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Passenger vehicles to take predominant role in NEV market growth

New energy vehicle sales in October reached 44,000 units, including 31,000 new energy passenger vehicles, according to data from China Association of Automobile Manufacturers (CAAM). In sharp contrast, statistics from the Ministry of Industry and Information Technology (MIIT) show that only 6,684 electric buses were produced, a 43 percent year-on-year drop. The majority of electric bus markers reported significant drop in production. Higer Bus, for example, produced a mere 49 units.

The driving force of the NEV market is gradually shifting to PVs.

But the change was not unexpected.

By the end of 2015, the central government had allotted ¥33 billion ($5.08 billion) to subsidize NEV purchase since 2009. NEV sales surged to some 440,000 units. But many companies were later found to have cheated on these subsidies.

In September, five Chinese bus makers and their illegal behaviors involving subsidy fraud were made public. Among them, Higer received the harshest punishment, having ordered to refund ¥500 million in subsidies awarded back to the Ministry of Finance and pay a fine of ¥260 million. Suzhou Gemsea Coach Manufacturing Co., Ltd., the first company being revealed for its cheating behavior, had to withdraw its ¥260 million in subsidies awarded and had its production license revoked.

These punishments are the nation’s latest efforts to crack down on subsidy fraud.

The cheating scandal shocked the industry, especially on bus manufacturing, which received the most subsidies.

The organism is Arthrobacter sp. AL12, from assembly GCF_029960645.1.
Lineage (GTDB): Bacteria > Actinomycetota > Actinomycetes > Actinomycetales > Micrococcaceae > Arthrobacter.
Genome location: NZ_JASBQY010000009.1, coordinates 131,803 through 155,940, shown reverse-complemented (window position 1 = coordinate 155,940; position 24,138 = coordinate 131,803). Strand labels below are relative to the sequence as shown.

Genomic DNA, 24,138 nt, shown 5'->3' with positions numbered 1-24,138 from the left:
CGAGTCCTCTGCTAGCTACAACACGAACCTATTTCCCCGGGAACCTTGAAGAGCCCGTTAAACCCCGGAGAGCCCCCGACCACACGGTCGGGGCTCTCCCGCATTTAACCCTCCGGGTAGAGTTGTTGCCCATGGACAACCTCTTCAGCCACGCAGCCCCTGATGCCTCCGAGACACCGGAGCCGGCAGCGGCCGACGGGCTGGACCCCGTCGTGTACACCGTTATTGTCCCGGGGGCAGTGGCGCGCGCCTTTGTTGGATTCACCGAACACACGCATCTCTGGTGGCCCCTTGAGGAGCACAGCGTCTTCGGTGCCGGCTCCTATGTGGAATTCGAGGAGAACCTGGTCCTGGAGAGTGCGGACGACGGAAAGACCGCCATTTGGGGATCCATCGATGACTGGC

The revised NEV subsidy policy, expected to be released before yearend, would definitely get tougher on requirements. But before that, automakers have to live without subsidies, and cash flow may become a headache now since subsidies usually take a large proportion of their daily operation capital requirements and profit earning.

For new energy bus markers, this means a tough time ahead. The thriving PV market seems to be less affected. A lot of industry players are competing in the field with capitals flooding in.

But the selection of new energy PV models remains scarce on the market. Industry experts expect a massive inflow of new models coming in the next several years. In the third recommended model list released by MIIT this April, of all 309 models, there were only 7 PV models.

By the end of 2015, 37 major auto OEMs, whose output volume accounted for more than 98 percent of annual total auto production volume, had a combined capacity of 31.22 million units. Their PV production capacity reached 25.75 million, with only 81 percent of it being used.   

Along with the bright future of new energy passenger vehicles, there is production overcapacity and cutthroat competition in the future.

Thus, roles may change on who will lead the NEV sector, which itself is going through a transition phase.

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